Photography: Caitlin Bensel; Food Styling: Torie Cox
European butters are everywhere, but as you may have noticed, they tend to cost more than the sweet cream butter you're probably used to buying. Some varieties are only $1 more; others are almost twice the price.
One of the most coveted European butters is Le Beurre Bordier from France, which you'll struggle to find stateside, but can be purchased online for the pretty price of $14 for just 125g of butter (about one stick).
If you've ever wondered how and when to use European butter, or why it costs more, let us explain.
What Is European Butter?
It's a style of cultured butter that has been churned longer to achieve a higher butterfat content. Butter is mainly two things: water and fat. According to the U.S. Department of Agriculture (USDA), butter has to be at least 80% butter fat by law, but in Europe that number is slightly higher at 82%, hence the extra churning. Typically, European butter is also allowed to ferment, so it has a slightly tangy taste, but can also be made with added cultures to achieve the same lightly sour flavor.
It's not to be confused with Irish butter, which has also started cropping up in the grocery store. While European butter is most often sold unsalted and cultured, Irish butter is most often sold salted and uncultured. It's also has a high butterfat content of 82%, but is a vibrant yellow color thanks to grass-fed cows whose milk is tinted with beta carotene from lush Irish grasslands.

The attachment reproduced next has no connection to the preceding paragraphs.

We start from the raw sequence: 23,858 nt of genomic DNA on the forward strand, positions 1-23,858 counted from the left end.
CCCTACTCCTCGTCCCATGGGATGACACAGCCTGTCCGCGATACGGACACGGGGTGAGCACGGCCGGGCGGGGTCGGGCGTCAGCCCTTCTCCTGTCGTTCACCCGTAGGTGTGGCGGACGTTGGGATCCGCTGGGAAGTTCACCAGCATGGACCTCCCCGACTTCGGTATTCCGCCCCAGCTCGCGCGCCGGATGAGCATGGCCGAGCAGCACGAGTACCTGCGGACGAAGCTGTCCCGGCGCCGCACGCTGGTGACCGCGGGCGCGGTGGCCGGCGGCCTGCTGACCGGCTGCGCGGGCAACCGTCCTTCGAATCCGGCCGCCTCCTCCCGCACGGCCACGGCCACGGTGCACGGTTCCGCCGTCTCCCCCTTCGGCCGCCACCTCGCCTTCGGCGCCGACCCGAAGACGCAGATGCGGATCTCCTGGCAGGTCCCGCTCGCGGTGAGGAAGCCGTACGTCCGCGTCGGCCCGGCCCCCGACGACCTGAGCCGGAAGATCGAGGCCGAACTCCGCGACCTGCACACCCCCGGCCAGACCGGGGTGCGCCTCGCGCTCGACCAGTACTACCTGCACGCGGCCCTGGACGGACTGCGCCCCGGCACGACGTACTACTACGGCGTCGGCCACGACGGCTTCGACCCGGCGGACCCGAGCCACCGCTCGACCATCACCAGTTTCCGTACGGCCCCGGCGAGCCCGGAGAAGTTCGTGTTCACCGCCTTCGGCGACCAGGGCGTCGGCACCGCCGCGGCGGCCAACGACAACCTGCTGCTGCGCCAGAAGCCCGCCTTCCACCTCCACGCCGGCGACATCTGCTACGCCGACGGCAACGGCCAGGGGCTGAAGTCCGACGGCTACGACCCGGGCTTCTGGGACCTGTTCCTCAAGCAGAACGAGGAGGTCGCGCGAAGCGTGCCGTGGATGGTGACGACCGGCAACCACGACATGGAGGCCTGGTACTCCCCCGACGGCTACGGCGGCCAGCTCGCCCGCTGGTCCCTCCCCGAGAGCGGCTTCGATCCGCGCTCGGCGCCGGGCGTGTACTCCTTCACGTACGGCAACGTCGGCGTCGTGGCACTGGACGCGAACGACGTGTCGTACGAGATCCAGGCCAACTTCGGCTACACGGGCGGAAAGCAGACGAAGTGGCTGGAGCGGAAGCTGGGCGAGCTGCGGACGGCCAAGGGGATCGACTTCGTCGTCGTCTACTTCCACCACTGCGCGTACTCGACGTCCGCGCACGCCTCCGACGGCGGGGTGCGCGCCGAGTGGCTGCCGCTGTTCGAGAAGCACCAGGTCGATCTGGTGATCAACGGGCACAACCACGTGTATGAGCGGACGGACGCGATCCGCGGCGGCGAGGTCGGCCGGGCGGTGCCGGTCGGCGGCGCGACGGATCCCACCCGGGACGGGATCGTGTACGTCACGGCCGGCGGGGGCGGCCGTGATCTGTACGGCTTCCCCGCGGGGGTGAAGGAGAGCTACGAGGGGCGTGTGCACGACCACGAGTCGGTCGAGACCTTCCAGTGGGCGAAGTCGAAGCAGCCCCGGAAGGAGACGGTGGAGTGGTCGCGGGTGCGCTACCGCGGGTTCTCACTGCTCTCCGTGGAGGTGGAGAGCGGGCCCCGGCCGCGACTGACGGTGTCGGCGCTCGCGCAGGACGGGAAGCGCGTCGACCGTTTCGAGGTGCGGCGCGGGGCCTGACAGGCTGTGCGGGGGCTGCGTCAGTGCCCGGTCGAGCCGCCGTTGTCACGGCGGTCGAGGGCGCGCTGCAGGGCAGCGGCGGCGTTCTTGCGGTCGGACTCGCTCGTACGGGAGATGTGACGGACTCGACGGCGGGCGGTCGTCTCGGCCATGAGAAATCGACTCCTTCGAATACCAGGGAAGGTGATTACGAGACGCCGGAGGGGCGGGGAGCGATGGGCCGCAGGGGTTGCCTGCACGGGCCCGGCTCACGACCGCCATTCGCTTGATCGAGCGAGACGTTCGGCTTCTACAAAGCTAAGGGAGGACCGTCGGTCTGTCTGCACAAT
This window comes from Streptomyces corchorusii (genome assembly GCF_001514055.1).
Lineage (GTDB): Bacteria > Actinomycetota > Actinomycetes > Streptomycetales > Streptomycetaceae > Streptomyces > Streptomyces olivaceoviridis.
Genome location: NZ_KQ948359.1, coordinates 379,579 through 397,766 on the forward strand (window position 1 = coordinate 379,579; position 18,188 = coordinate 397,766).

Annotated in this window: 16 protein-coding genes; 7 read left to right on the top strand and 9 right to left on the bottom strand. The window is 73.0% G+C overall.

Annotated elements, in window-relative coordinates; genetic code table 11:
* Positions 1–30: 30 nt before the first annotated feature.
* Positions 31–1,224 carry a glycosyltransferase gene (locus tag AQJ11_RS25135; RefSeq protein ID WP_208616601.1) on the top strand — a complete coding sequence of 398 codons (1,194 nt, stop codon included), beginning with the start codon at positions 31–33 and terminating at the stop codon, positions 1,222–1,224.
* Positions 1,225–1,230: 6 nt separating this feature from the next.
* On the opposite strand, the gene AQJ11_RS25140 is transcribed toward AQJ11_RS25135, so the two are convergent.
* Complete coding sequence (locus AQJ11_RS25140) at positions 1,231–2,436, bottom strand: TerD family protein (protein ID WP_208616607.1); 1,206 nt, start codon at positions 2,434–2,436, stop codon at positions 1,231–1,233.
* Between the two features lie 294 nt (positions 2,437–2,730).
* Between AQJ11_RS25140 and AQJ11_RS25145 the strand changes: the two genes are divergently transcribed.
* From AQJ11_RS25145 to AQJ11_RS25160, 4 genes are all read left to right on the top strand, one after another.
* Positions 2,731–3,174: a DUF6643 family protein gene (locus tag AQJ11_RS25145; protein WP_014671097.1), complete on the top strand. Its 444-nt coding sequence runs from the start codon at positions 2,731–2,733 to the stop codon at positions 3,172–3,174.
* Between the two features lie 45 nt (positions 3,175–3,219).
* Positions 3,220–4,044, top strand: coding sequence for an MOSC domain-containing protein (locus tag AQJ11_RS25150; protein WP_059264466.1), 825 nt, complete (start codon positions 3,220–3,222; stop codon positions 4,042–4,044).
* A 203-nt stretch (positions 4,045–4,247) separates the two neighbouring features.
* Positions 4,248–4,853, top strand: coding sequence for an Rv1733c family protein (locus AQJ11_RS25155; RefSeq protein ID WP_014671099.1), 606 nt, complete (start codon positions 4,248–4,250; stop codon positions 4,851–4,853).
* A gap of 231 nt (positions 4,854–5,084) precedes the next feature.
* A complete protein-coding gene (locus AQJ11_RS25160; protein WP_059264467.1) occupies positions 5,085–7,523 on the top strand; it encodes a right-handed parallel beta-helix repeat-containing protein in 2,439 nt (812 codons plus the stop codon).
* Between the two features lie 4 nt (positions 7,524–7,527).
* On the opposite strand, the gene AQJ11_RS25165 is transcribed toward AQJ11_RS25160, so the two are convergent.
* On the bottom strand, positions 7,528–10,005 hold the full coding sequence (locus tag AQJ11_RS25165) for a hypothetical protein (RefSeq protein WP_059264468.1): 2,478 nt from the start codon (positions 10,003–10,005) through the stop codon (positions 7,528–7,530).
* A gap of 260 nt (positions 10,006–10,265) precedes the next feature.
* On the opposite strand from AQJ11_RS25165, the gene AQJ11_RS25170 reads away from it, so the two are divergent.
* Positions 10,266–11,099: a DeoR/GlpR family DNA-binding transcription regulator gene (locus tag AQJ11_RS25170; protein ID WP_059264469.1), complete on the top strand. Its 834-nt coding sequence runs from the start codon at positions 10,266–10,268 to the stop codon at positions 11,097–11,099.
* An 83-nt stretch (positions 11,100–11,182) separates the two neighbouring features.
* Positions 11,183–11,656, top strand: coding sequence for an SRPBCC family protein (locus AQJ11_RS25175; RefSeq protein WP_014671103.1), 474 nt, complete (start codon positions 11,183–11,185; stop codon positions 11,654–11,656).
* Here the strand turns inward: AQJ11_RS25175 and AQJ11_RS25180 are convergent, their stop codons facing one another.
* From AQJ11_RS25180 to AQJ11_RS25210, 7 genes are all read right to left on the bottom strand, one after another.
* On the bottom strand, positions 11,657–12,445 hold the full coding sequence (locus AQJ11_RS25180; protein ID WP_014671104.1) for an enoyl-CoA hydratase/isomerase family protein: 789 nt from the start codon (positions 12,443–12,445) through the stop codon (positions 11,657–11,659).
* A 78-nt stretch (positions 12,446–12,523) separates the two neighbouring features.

Is European Butter Better For Baking?
Before you go swapping out the butter in your fridge, you should know that European butters' higher fat content is not always what you want when baking.
European butter is ideal for laminating doughs, like croissants, where the higher fat and lower water content makes the butter more pliable and easier to sheet into thin layers. The 2% butterfat difference may not seem like much, but with something as precise as lamination, it can help define the layers.
In other baking applications, subbing European butter for regular can lead to greasy and dense baked goods. European butter is often said to enhance the butter flavor in baked goods, but once blended into a dough or batter, that added flavor most often gets lost.
It can also negatively impact the texture of baked goods. For example, European butter can yield less flaky all-butter piecrusts as the water in butter is what creates steam, and steam is what creates flakes in the piecrust. So less water means fewer flakes.
What's The Best Way To Use European Butter?
On toast. You'll really get to taste the butter, enjoy it in its purest form, and make the most of the extra money spent.
Aside from toast, it's best used in places where butter is a star ingredient, and you'll really have the opportunity to taste it. When it comes to baking, if you're ambitious enough to try laminating at home, pick some up. Otherwise, you can stick with your favorite American brand.